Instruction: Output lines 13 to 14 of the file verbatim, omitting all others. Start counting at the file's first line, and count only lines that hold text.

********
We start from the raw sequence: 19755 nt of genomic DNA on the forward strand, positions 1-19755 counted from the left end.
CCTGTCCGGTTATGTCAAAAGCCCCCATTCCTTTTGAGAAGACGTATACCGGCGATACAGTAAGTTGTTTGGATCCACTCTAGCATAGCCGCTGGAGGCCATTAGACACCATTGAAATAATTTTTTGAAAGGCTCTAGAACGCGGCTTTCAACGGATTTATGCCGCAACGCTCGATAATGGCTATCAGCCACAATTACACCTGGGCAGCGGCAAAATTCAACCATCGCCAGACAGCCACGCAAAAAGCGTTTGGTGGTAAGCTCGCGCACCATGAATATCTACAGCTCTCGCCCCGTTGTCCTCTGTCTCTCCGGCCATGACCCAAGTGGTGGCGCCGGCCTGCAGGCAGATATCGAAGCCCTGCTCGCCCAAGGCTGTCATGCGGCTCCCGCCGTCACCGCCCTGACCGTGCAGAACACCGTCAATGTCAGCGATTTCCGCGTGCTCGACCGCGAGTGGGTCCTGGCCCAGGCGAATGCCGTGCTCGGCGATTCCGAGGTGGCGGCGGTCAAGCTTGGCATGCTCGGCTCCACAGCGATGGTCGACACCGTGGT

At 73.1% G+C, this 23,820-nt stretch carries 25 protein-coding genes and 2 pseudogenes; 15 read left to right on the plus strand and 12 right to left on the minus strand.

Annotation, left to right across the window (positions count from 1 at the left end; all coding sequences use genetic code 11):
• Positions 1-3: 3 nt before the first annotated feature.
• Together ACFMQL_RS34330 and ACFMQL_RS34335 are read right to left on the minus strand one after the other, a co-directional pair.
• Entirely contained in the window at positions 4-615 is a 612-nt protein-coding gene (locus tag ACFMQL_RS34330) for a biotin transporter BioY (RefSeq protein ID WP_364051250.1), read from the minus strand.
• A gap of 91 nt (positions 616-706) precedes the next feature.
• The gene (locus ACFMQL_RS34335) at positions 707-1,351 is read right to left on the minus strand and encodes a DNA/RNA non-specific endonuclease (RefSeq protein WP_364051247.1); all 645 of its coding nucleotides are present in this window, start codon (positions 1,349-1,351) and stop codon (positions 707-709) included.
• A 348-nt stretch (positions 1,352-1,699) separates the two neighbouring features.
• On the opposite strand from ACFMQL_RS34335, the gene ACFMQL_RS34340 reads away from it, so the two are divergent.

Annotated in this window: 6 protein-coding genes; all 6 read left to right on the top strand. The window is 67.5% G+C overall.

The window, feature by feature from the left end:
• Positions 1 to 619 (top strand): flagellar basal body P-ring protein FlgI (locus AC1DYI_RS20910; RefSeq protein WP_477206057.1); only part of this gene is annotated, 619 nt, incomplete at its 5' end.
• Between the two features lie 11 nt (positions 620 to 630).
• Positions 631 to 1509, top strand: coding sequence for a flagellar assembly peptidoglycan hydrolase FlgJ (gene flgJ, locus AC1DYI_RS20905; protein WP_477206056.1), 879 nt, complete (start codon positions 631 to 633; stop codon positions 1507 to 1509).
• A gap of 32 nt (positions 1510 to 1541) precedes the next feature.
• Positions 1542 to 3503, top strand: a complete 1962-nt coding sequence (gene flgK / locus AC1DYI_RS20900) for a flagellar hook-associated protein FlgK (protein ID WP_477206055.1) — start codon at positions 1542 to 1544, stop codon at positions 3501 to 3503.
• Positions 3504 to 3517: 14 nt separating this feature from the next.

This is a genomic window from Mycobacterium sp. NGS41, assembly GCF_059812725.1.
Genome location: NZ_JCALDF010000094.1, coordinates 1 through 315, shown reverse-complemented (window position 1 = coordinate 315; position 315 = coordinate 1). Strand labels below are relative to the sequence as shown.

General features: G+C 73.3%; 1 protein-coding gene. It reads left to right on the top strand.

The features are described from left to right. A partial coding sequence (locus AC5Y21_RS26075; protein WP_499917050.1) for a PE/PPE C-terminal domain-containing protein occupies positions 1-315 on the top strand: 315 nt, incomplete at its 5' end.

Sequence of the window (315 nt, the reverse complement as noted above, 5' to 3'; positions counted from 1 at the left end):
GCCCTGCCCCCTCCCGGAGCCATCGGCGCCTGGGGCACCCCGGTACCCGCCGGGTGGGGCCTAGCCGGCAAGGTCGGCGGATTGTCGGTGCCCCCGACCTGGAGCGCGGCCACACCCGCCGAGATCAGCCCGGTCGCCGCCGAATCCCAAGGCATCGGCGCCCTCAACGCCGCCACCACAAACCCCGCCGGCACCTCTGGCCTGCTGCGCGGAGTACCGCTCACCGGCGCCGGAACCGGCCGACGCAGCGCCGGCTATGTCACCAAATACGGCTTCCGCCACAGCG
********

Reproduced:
The window, feature by feature from the left end:
• Positions 1 to 619 (top strand): flagellar basal body P-ring protein FlgI (locus AC1DYI_RS20910; RefSeq protein WP_477206057.1); only part of this gene is annotated, 619 nt, incomplete at its 5' end.